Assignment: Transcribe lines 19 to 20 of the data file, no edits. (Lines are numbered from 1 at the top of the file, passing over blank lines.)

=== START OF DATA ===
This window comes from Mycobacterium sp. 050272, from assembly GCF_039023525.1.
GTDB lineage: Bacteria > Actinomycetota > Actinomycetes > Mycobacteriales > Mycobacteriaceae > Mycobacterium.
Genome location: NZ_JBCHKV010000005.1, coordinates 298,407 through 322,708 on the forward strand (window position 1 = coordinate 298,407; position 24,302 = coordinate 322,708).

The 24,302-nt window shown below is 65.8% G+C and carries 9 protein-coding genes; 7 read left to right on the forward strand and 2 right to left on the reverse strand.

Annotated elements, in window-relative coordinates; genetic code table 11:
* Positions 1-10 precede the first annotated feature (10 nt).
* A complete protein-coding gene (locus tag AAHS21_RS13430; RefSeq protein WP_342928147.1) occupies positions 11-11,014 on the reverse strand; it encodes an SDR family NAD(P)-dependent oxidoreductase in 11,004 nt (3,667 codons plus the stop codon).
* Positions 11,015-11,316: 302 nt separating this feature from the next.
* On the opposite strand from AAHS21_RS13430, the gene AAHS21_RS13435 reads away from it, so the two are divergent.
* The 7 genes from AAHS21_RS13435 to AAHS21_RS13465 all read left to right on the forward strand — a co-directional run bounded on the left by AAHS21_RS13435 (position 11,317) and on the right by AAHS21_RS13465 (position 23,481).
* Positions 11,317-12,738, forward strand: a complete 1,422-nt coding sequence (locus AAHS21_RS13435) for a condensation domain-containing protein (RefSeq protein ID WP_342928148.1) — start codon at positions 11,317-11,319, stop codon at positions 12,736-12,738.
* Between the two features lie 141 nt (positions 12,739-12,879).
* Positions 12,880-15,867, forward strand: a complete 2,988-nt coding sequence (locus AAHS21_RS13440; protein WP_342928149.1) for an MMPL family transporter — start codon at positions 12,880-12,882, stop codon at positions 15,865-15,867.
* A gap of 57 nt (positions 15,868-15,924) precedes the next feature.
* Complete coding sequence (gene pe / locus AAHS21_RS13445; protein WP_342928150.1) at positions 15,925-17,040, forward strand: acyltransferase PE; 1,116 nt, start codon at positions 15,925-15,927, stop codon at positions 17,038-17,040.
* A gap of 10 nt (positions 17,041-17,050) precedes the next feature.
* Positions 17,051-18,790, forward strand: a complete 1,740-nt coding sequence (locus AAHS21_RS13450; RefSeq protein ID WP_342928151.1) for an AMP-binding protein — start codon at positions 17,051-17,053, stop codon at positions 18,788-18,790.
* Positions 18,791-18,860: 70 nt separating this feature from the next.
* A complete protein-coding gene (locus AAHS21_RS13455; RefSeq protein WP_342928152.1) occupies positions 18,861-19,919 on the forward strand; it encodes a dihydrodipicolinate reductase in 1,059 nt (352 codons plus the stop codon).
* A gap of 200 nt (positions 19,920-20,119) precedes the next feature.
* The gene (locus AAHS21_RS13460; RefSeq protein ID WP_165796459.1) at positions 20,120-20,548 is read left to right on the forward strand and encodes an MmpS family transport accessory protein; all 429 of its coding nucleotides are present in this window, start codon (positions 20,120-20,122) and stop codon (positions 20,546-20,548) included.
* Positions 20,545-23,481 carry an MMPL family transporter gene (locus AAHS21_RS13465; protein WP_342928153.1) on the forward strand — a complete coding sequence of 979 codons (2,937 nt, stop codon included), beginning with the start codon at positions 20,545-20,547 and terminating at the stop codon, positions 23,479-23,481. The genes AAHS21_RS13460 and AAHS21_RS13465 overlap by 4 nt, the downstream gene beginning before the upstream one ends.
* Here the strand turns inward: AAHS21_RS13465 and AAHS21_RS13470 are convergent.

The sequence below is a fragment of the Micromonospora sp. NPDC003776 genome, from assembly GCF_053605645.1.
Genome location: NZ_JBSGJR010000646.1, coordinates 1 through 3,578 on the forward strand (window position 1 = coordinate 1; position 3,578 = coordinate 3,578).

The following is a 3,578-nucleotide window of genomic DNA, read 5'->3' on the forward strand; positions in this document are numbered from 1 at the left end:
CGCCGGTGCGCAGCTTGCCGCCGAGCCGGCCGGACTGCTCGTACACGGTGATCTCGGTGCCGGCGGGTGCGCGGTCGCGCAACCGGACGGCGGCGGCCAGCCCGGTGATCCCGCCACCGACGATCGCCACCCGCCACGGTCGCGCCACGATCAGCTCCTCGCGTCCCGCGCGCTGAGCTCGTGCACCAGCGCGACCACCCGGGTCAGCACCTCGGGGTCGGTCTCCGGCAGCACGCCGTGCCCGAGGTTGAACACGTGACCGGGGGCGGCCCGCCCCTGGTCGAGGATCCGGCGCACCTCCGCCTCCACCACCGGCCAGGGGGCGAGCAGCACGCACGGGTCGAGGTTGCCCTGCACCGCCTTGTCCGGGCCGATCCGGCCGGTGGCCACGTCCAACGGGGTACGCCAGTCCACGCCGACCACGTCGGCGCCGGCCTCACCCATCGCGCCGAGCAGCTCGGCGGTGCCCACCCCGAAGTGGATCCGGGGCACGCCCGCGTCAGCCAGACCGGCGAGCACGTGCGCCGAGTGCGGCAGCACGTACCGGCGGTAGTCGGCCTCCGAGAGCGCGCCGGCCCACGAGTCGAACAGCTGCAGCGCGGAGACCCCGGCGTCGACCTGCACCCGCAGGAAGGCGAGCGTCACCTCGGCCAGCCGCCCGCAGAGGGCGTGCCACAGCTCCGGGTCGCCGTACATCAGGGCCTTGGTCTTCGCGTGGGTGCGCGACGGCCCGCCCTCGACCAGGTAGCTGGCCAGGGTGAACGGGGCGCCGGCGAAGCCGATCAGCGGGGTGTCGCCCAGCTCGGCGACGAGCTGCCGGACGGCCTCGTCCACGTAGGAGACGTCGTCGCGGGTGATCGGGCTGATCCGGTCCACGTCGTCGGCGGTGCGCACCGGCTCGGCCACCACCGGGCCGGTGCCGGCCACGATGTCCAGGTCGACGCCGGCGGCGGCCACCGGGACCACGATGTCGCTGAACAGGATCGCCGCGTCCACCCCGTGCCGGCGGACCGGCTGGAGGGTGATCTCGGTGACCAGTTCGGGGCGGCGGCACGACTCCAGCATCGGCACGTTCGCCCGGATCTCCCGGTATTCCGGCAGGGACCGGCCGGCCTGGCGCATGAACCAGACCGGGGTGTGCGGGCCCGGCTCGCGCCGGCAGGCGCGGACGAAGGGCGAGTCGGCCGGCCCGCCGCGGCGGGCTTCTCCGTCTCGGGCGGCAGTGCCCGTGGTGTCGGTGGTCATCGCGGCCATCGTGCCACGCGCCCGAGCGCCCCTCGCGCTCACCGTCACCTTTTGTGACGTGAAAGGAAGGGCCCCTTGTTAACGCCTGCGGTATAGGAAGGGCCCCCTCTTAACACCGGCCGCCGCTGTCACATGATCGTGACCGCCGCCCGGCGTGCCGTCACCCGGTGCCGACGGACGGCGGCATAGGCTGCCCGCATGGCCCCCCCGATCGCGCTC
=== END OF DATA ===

* A complete protein-coding gene (locus AAHS21_RS13455; RefSeq protein WP_342928152.1) occupies positions 18,861-19,919 on the forward strand; it encodes a dihydrodipicolinate reductase in 1,059 nt (352 codons plus the stop codon).
* A gap of 200 nt (positions 19,920-20,119) precedes the next feature.